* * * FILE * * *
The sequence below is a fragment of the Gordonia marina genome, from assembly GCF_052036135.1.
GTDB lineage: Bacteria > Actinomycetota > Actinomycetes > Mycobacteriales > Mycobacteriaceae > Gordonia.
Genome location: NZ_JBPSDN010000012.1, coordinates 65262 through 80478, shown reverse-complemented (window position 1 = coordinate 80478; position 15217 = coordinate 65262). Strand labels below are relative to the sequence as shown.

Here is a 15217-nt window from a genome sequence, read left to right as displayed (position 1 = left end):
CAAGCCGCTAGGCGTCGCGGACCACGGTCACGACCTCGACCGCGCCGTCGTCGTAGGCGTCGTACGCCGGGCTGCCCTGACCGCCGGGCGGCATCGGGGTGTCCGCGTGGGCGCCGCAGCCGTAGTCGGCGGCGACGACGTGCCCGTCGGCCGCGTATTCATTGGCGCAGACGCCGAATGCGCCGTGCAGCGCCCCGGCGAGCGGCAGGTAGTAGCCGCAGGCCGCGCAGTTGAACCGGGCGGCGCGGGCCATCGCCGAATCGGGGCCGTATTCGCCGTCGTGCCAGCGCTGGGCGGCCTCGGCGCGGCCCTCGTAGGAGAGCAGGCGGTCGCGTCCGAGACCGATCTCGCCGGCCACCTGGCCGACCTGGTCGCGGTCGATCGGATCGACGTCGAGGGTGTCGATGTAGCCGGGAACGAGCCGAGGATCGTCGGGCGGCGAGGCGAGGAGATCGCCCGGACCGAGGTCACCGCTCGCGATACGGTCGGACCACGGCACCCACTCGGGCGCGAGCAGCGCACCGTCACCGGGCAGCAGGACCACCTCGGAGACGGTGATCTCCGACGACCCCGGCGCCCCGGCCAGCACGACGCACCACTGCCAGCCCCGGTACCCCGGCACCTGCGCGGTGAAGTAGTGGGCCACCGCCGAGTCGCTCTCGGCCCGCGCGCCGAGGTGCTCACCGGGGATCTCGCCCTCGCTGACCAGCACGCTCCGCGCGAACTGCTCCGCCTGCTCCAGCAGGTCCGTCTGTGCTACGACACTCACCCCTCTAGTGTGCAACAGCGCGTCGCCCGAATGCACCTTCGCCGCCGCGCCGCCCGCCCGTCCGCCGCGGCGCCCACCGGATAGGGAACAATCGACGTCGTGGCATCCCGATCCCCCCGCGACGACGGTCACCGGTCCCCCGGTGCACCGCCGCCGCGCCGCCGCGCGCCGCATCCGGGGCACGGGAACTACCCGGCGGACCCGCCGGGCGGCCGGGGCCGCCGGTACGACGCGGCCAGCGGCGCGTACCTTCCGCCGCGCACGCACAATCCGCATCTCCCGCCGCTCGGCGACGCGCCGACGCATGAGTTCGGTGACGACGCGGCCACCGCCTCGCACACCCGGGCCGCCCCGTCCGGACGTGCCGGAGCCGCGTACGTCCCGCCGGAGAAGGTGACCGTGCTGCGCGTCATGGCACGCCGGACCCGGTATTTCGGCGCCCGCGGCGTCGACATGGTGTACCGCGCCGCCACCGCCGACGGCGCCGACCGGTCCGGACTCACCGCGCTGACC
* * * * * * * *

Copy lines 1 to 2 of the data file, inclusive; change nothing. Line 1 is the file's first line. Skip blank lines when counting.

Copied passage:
The sequence below is a fragment of the Gordonia marina genome, from assembly GCF_052036135.1.
GTDB lineage: Bacteria > Actinomycetota > Actinomycetes > Mycobacteriales > Mycobacteriaceae > Gordonia.